Why Engineering
Moved Offshore


While the numbers are hard to pin down, there is no doubt that engineering moved abroad from the United States at a rapid rate.

Engineering jobs followed the factories that began moving to countries like China and Mexico in the 1990s. Major corporations built gleaming new engineering and R&D centers in India and Eastern Europe. These facilities aggressively sought the best students and the most accomplished local engineers.

The growth of offshore engineering had been coming together for many years. Looking back, it all seemed inevitable.

The Triggers

Two specific events triggered the surge in offshoring:  The Y2K panic and a perceived shortage of engineering talent in the United States.

Indian IT companies such as Wipro, Infosys, and Tata secured a foothold in the United States by offering to train their employees in any programming language their customers needed so they could debug and fix software. Moreover, because they were paying employees a few hundred dollars per month, they could do it for far less than anyone else.

Indian software firms were going global before the late 1990s, but the Y2K scare introduced them to a much broader range of companies. They quickly built upon their success, enabling companies to shift low-level IT work abroad. The major Indian IT firms used newly developed management skills to advance to project management and systems architecture. Several began ranking among the world’s largest IT services firms.

Now, the second shortage. Following the dot.com bust, many firms grew concerned with the declining number of students in the pipeline, according to Christine Bullen, a senior lecturer at Stevens Institute of Technology, whose work focuses on outsourcing. "Enrollment in computer science and IT programs had been falling for years, with some programs dropping 80 percent," she said.

Other researchers, such as Vivek Wadhwa, an executive in residence at Duke University, argued that the United States has always had plenty of IT professionals. Nearly half the companies he surveyed said that 60 percent or more of job applicants accepted employment and 80 percent of companies filled vacancies within four months.

This indicated a well-balanced market. Yet as Bullen observed, companies believed there was a shortage of U.S. graduates. Moreover, the market was not balanced, and there are shortages in certain skills. "Because they were already experimenting with outsourcing some functions, when they couldn't necessarily hire the skills they wanted, they were comfortable getting them from offshore," she said.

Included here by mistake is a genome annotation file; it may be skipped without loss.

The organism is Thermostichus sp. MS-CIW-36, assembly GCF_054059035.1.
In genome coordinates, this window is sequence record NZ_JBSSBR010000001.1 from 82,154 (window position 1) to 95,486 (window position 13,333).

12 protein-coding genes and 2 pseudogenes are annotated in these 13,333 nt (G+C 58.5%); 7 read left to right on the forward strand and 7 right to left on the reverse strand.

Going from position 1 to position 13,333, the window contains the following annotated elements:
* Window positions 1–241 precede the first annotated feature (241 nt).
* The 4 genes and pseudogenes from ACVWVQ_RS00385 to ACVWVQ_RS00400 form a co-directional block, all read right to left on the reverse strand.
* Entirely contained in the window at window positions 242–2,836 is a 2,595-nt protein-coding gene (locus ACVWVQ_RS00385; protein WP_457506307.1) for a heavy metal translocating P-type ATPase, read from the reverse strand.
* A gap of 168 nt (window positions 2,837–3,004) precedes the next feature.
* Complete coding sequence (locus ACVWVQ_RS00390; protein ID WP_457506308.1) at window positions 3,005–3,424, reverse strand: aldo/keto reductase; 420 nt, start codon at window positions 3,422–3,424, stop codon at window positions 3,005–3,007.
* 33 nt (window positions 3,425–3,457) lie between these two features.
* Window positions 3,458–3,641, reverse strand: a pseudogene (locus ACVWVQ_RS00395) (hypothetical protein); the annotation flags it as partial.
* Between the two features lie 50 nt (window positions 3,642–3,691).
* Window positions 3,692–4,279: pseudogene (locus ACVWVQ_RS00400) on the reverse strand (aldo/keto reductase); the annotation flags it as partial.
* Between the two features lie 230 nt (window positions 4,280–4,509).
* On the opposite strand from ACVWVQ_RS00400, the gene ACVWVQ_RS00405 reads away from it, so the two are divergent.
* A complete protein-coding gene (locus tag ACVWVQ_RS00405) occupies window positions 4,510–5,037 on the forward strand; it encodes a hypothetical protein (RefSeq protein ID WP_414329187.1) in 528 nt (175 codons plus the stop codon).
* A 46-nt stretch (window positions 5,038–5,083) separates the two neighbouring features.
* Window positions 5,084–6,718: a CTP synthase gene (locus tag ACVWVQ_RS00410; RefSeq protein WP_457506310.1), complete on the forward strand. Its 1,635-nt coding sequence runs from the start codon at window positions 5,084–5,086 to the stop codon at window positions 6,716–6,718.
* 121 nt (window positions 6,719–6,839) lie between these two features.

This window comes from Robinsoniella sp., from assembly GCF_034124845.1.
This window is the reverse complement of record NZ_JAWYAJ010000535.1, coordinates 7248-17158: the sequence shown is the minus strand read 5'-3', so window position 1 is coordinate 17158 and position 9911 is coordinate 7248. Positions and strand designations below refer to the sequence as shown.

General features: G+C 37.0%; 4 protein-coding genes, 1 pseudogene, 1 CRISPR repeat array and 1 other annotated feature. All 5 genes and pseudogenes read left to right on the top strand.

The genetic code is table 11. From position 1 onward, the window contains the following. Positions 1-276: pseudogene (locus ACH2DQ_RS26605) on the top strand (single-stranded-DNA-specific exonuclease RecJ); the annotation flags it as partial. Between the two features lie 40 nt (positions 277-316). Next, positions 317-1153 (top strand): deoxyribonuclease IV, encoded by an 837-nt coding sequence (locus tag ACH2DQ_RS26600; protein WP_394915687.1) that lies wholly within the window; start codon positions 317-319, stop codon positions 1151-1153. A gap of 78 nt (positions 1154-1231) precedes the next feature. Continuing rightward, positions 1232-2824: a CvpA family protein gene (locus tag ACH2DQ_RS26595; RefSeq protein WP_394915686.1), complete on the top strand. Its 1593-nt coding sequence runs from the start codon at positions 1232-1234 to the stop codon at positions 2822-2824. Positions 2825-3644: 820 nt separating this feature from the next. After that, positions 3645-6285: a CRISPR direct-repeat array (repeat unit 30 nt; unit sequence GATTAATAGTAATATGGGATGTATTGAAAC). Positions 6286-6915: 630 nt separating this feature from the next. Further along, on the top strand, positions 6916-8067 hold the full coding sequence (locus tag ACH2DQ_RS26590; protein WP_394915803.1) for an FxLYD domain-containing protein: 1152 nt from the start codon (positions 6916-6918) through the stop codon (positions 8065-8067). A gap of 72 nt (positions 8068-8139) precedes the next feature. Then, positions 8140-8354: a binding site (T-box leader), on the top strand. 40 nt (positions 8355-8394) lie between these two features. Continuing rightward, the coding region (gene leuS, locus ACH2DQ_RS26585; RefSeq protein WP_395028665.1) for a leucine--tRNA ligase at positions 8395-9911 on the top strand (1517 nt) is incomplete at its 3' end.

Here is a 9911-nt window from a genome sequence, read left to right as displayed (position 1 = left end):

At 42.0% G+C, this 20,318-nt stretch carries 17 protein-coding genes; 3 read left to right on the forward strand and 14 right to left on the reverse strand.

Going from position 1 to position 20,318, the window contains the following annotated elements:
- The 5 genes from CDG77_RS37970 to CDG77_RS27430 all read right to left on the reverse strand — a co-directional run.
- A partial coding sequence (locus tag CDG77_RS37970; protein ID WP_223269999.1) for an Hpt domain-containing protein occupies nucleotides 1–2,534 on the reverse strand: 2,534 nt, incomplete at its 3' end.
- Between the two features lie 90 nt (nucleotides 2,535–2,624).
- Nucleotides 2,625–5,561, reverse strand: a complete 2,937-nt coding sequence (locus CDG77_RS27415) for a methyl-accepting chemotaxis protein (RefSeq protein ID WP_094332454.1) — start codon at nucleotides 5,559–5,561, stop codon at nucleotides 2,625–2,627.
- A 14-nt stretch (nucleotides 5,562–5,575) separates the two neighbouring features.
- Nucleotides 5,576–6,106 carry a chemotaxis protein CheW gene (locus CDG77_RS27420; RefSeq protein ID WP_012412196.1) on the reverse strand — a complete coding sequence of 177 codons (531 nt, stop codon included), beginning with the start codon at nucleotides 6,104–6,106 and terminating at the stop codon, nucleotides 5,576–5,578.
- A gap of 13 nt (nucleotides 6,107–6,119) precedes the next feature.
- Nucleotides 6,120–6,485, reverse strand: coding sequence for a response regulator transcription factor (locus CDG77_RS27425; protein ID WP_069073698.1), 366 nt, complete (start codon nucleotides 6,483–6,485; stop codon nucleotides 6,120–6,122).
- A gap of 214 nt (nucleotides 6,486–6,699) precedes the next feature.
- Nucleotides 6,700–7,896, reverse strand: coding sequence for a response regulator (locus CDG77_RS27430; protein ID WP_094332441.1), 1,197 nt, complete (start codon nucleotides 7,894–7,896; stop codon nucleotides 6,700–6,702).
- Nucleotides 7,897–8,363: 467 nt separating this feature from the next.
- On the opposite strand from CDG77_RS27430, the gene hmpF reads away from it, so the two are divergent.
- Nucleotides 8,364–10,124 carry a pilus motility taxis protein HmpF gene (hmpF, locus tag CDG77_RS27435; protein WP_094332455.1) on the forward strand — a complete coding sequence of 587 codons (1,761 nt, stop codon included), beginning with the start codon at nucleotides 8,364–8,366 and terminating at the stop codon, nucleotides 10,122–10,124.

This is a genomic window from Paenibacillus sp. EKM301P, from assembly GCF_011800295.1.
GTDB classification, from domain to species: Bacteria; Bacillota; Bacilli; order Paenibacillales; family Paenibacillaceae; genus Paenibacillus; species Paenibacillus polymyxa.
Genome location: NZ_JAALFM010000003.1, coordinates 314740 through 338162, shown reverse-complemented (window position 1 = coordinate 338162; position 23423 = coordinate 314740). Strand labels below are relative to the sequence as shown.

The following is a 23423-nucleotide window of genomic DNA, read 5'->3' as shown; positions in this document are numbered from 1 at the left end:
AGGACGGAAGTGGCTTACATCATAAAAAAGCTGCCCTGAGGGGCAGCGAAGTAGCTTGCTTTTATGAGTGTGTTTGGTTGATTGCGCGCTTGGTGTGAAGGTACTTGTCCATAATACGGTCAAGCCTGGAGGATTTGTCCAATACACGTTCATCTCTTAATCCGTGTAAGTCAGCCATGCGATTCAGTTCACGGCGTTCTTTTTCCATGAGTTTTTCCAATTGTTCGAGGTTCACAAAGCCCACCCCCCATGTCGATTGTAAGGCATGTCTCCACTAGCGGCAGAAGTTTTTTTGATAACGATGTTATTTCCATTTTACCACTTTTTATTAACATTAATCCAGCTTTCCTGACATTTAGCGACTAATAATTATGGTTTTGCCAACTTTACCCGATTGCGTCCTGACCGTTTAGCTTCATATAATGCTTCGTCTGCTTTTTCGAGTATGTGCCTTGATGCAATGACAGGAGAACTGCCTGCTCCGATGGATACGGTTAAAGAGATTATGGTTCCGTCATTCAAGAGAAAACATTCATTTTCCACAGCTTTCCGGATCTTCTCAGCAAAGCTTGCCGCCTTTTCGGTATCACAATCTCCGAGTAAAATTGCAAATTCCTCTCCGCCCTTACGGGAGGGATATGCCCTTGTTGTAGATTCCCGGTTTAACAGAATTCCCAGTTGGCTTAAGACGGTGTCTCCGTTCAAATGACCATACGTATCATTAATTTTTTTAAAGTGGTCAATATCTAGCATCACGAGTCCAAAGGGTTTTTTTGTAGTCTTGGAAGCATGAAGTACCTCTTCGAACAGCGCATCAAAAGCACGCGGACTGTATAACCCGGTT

Familiarity with IT offshoring made it easier to send engineering offshore. Also, while most observers believed U.S. engineers were more knowledgeable, more productive, and better team players, companies could hire more workers in India, China, and other developing nations for less money.

Kenneth Kraemer, the former director of the Center for Research on Information Technology and Organizations at the University of California, Irvine, did a study of 400 manufacturing companies. He found that the more a company outsourced manufacturing, the more it outsourced the design and development of its products. In other words, manufacturing pulled engineering to the plant.


Education was also an important factor in the growth of engineering offshoring. Wadhwa and Duke sociologist Gary Gereffi studied the claims of China and India between 2000 and 2005. During that period, both nations more than doubled the number of engineering degrees they granted, China to 517,000 and India to 170,000. Over the same period, the annual number of four-year engineering degrees granted in the U.S. rose about 18 percent to 134,000.

Yet the quality of engineers varied greatly. U.S. engineers and computer professionals had to complete a four-year course to qualify as graduates. China and India lumped in graduates of two-year colleges and technical training courses, which were not quite the same thing.

Still, both India and China had world-class universities and they also had good second-tier schools. Western firms seek to skim the cream of the crop.

Indian firms had become masters of training workers to multinational standards. Meanwhile, Western universities have attempted to fill the breach by setting up satellite schools all over the world, said Phil Altbach, a professor of higher education at Boston College. "

Despite some shortcomings, Western universities were helping by supplementing an improving educational system in the developing world. And in many countries, those improvements are showing up first in the engineering schools.

Thanks to the growth in offshoring, opportunities are there for a growing number of engineers—wherever in the world they may be.

[Adapted from “Why Engineering is Moving Offshore” by Alan Brown, Associate Editor, Mechanical Engineering, March 2009.]

The growth of offshore engineering had been coming together for many years. Looking back, it all seemed inevitable.


March 2011

by Alan S. Brown